KANSAS CITY, Mo. — Concerns grow over the potential of a federal government shutdown and the effects it could have locally in Kansas City.

People at all levels of the government are focused on Capitol Hill and the growing chances of a government shutdown. It could take place Saturday night at midnight ET — when present government funding runs out.

That means three days remain to reach a new deal, or four million federal employees could work without being paid.

The federal government is the largest employer in the Kansas City metro with more than 20,000 workers. A shutdown would likely affect services we all use, such as the Truman Library in Independence or obtaining a passport from the U.S. Department of State. 

The most recent government shutdown happened in 2018 and lasted for more than 30 days. Some employees at local federal offices like the Federal Reserve and the Richard Bolling Federal Building worked without being immediately paid.

However, it’s a more grassroots level concern for nonprofits, where leaders are concerned about funding programs to help people in need.

At Metro Lutheran Ministries, workers see people in seemingly hopeless circumstances. The nonprofit is a food pantry and a resource for people who can no longer feed their families or pay their rent.

“Suddenly, all of those things become emergencies,” said Scott Cooper, Metro Lutheran Ministries’ executive director. 

Cooper is concerned the potential government shutdown could affect the funding this agency receives from the U.S. Department of Housing and Urban Development. Cooper said MLM serves 50,000 people per year with a wide range of needs.

“You can see that families who are working and supporting their families on some government income, and suddenly, that is shut off? They may be living paycheck-to-paycheck,” Cooper said Thursday.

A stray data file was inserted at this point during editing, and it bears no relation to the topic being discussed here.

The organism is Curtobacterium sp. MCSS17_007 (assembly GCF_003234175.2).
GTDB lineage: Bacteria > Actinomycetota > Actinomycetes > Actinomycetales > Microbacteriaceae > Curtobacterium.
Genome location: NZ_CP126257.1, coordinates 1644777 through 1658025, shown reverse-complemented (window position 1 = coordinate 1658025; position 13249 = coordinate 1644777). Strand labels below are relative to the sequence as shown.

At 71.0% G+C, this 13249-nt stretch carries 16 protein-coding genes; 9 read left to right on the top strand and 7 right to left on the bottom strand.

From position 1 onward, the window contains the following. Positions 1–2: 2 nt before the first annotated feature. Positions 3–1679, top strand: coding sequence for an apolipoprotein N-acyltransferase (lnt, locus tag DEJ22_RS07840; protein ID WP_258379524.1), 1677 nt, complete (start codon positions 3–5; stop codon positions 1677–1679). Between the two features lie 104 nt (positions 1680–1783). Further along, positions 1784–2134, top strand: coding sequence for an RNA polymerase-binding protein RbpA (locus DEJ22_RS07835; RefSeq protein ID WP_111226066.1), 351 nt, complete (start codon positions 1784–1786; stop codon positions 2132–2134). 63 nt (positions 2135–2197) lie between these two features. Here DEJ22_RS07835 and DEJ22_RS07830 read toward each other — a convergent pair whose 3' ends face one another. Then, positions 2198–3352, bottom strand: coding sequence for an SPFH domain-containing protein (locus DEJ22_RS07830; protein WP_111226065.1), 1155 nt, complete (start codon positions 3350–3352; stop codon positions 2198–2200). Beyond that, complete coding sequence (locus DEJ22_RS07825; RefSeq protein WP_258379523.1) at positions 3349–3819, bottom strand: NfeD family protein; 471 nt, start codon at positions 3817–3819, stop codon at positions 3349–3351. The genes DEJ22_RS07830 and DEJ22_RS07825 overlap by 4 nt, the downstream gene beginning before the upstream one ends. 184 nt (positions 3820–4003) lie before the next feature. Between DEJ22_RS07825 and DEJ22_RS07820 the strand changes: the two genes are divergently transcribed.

Operation Breakthrough leaders are also concerned about funding that comes via the U.S. Department of Health and Human Services.

Mary Esselman, CEO at that nonprofit, said her office is a primary source for many children facing food insecurity. Esselman said too many people depend on her agency, so it can’t shut down.

“We have too many vulnerable children and families that depend on us. Whatever happens with the government, we’re going to be here and we’ll be operating,” Esselman said.

The shutdown won’t affect a number of commonly used federal services, including SNAP and WIC, the Internal Revenue Service, airport services such as the FAA and TSA, and the U.S. military.

Social Security benefits and Medicare and Medicaid services will also still go out.

One other service that won’t be affect is Kansas City’s VA Hospital.

A union representative for the hospital’s employees explained to FOX4 News that funding for that service runs on a two-or-three year continuum rather than annual funding from the federal government.